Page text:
Tawang perched at a height of over 10,000 ft, is world-renowned for its 400-year-old Buddhist Monastery, one of the biggest in India. The Monastery was founded by the monk Mera Lama, a contemporary of the fifth Dalai Lama. The sixth Dalai Lama was born here. The Tawang Monastery has an interesting collection of Thangkas (Tibetan painting on cloth) and a large gilded statue of Sakyamuni (the historical Buddha) in the prayer hall. The Tawang Monastery, also known as the 'Galden Namgyal Lhatse', is beautifully situated on a spur about 2 km from the heart of the town.
Tawang is inhabited by the Monpa people. From 500 BC to 600 AD a kingdom known as Lhomon or Monyul ruled the area. The Monyul kingdom was later absorbed into the control of neighbouring Bhutan and Tibet.
Tawang Monastery was founded by the Merak Lama Lodre Gyatso in 1681 in accordance with the wishes of the 5th Dalai Lama, Ngawang Lobsang Gyatso, and has an interesting legend surrounding its name, which means "Chosen by Horse". The sixth Dalai Lama, Tsangyang Gyatso, was born in Tawang.
Tawang was historically part of Tibet. The 1914 Simla Accord defined the McMahon Line as the new boundary between British India and Tibet. By this treaty Tibet relinquished several hundred square miles of its territory, including Tawang, to the British, but it was not recognised by China. However, the British did not take possession of Tawang and Tibet continued to administer and collect taxes in Tawang. When the British botanist Frank Kingdon-Ward crossed the Sela Pass and entered Tawang in 1935 without permission from Tibet, he was briefly arrested. This drew the attention of the British, who reexamined the Indo-Tibetan border and rediscovered that Tibet had ceded Tawang to British India. Tibet did not repudiate the Simla Accord and the McMahon Line but refused to surrender Tawang, partly because of the importance attached to the Tawang Monastery. In 1938 the British made a cautious move to assert sovereignty over Tawang by sending a small military column under Capt. G.S. Lightfoot to Tawang.
The Tawang Monastery was founded by the Mera Lama Lodre Gyatso in accordance to the wishes of the 5th Dalai Lama, Nagwang Lobsang Gyatso. The monastery belongs to the Gelugpa sect and is the largest Buddhist monastery in India. It is associated with Drepung Monastery in Lhasa. The name Tawang means Chosen Horse. It is also known by another Tibetan name, Galden Namgey Lhatse, which means a true name within a celestial paradise in a clear night.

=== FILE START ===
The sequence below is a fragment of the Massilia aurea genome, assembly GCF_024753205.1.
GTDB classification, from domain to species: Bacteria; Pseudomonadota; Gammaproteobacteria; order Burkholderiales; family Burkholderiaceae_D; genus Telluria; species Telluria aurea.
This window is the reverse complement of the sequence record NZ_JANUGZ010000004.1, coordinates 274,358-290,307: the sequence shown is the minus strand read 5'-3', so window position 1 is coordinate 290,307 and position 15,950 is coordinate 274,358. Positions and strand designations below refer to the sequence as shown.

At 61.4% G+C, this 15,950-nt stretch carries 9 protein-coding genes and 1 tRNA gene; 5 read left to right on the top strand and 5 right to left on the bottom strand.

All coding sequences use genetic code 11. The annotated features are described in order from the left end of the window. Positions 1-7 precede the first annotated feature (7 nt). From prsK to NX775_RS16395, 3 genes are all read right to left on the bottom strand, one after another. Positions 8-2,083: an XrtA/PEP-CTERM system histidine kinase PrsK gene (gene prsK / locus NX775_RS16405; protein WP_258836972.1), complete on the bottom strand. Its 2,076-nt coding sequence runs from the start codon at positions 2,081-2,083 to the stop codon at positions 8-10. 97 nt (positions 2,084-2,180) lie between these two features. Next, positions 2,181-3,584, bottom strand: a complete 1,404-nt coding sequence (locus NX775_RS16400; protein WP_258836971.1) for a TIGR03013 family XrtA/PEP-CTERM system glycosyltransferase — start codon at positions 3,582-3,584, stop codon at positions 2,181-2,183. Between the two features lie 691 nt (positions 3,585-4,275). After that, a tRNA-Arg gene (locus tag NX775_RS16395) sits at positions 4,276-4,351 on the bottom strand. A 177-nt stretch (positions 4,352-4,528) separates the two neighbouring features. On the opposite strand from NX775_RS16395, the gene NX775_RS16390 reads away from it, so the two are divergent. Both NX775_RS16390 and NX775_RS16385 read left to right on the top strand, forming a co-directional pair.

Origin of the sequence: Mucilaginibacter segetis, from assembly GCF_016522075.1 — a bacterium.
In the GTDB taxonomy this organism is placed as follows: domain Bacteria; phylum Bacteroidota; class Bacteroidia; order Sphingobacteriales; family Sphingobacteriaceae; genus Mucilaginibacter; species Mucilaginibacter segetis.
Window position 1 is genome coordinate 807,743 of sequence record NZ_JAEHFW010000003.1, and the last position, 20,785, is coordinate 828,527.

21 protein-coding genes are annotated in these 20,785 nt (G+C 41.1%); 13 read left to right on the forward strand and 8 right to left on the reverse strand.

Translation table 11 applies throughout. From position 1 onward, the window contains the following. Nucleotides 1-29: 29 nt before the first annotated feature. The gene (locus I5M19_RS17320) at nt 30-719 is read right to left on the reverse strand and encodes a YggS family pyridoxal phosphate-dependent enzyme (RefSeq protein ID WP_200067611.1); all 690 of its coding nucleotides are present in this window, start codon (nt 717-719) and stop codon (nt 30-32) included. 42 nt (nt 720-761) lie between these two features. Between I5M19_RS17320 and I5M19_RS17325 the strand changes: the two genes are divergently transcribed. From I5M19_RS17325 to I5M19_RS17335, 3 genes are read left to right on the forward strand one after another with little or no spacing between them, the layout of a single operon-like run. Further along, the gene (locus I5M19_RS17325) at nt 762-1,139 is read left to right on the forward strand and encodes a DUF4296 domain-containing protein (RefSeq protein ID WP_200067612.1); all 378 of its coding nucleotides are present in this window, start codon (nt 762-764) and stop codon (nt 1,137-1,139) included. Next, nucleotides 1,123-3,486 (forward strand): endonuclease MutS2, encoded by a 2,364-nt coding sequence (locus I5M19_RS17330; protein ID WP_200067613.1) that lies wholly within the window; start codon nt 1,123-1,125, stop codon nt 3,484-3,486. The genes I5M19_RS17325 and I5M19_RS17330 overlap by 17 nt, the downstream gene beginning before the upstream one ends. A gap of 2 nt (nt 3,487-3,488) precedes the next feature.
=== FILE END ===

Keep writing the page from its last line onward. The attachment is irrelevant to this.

Ziro is around 115 km from the state capital Itanagar and takes approx 3 and a half hours via the improved Hoj-Potin road along NH229 and 150 km via the Assam route. Earlier the nearest railway station from Ziro was located at North Lakhimpur in Assam near the Arunachal-Assam border which is around 100 km from Ziro.
Ziro is the district headquarters of Lower Subansiri district and is one of the oldest towns in Arunachal Pradesh. It was the headquarters of the undivided Subansiri district comprising the present districts of Upper Subsansiri, Kurung Kumey, Lower Subansiri and Papum Pare. It is located at 27.63°N 93.83°E at an elevation of 1688 metres (5538 feet) to 2438 meters (8000 feet). Its cool weather in summer is its major attraction. It is famous for its pine-clad gentle hills around it and rice field all around. Ziro is home to the Apatani tribe.
Apatanis have few unique special characteristic features which differs from other tribes in Arunachal Pradesh and India. Few of these special characteristic features are: (A) Apatanis are permanently settled in one place whereas other tribes are nomadic in nature move from one place to another in search of fertile lands. They travel vast area of forests and settle temporarily for not more than four to five years in one place. (B) Apatanis cultivate permanent wet land cultivations whereas other tribes practice dry land cultivations by clearing the forests by burning the jungles. (C) Apatanis used to practice facial tattoos before; now they have dropped this custom few decades back.
Ziro is included as in India's Tentative List for UNESCO's World Heritage Site.
In the foothills or low high belt area of the district, the climatic condition is moderate in comparison to high belt areas, where during winter is very cold and chill, and in summer is pleasant. December and January are generally the coldest month, and July and August are warmest months.